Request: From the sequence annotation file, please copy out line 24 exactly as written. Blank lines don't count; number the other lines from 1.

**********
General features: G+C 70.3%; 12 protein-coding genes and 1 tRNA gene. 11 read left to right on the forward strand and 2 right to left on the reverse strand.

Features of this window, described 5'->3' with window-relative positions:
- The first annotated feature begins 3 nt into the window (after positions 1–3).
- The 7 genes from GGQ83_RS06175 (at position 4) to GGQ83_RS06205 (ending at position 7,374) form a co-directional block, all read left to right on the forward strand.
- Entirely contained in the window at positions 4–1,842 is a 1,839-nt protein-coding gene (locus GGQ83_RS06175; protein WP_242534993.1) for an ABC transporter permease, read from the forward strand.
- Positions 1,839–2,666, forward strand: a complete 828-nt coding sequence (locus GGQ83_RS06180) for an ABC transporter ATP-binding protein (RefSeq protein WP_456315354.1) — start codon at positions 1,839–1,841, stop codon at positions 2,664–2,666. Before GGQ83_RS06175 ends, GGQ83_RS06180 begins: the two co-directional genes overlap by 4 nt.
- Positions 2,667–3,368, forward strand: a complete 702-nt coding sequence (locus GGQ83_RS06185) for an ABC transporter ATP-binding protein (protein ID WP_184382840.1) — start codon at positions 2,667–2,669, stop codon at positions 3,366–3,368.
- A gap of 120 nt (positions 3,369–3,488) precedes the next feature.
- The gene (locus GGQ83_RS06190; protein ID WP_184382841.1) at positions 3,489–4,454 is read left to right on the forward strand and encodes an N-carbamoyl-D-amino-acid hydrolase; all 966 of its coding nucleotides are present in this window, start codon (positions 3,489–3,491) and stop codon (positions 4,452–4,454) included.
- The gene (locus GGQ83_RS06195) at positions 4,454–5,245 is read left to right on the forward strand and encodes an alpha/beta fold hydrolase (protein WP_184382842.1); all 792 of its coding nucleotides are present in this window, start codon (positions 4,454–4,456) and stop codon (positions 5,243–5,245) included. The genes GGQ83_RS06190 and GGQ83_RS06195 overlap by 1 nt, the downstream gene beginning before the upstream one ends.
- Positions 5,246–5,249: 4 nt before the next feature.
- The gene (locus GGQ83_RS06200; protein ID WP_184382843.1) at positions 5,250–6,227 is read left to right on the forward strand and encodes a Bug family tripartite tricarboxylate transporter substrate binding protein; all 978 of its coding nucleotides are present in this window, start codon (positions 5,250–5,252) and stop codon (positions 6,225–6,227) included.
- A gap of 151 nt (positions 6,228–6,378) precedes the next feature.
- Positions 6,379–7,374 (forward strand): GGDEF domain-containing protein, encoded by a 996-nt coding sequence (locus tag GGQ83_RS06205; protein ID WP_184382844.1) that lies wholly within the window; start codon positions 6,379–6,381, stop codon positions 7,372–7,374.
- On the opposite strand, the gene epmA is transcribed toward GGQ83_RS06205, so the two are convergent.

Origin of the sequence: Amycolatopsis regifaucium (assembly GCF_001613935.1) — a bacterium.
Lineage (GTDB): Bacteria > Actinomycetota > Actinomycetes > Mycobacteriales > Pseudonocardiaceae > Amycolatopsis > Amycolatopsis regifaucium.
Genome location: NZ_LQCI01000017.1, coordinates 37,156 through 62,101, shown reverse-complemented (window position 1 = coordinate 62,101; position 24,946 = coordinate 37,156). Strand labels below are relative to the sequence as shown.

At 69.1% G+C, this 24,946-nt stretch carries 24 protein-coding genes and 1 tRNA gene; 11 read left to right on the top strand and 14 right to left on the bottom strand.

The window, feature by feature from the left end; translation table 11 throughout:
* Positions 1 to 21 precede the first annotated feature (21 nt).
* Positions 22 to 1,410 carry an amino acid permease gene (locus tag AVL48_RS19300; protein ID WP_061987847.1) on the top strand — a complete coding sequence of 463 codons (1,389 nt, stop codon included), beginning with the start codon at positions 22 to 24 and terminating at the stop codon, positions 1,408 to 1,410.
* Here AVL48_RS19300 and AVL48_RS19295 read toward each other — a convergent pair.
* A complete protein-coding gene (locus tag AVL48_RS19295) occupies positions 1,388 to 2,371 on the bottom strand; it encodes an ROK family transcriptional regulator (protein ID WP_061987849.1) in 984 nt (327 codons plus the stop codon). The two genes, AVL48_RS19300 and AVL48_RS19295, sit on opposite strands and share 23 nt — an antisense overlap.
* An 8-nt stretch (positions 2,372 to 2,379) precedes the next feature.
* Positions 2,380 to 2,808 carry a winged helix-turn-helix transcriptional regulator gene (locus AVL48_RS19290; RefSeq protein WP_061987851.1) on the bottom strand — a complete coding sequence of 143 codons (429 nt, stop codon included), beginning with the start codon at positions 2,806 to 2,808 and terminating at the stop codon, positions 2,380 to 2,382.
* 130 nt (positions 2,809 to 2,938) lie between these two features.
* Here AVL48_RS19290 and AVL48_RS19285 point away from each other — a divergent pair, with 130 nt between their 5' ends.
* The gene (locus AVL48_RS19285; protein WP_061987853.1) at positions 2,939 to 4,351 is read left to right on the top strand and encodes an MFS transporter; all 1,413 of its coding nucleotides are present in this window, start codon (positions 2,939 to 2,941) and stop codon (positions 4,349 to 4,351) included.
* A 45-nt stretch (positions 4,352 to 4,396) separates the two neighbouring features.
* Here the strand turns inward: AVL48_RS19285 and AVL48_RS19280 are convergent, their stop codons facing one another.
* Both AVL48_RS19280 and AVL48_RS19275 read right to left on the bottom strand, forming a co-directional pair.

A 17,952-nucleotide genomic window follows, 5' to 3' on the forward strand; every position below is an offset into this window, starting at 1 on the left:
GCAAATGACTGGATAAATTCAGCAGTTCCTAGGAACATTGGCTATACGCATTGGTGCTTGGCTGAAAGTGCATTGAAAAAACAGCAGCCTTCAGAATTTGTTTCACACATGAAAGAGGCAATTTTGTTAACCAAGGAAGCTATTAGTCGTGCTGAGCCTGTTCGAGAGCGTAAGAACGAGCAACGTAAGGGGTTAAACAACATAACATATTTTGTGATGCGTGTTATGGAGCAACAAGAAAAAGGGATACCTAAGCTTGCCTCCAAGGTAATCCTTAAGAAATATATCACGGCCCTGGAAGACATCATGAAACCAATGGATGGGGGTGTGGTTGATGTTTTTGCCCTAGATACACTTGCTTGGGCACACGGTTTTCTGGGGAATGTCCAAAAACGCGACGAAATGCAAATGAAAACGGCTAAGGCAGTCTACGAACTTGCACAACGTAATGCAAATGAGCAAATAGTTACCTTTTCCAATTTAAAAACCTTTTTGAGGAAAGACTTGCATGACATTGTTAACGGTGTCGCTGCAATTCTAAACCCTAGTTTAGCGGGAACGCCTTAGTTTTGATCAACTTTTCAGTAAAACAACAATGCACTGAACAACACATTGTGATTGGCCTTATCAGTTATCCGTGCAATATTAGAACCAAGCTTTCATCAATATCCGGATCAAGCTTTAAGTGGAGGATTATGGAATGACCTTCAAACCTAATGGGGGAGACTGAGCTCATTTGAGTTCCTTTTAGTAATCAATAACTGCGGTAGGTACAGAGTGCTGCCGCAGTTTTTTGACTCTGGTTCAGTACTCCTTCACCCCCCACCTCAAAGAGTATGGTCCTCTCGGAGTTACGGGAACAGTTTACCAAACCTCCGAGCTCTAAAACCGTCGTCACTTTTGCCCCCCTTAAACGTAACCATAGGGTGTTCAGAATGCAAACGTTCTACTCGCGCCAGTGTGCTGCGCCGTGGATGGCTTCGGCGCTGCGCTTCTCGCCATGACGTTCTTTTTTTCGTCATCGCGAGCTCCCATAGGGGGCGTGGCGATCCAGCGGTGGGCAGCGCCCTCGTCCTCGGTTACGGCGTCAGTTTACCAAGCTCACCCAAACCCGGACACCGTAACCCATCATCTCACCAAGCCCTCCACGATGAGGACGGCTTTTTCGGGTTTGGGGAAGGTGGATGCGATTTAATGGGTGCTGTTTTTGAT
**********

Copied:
* A complete protein-coding gene (locus tag AVL48_RS19295) occupies positions 1,388 to 2,371 on the bottom strand; it encodes an ROK family transcriptional regulator (protein ID WP_061987849.1) in 984 nt (327 codons plus the stop codon). The two genes, AVL48_RS19300 and AVL48_RS19295, sit on opposite strands and share 23 nt — an antisense overlap.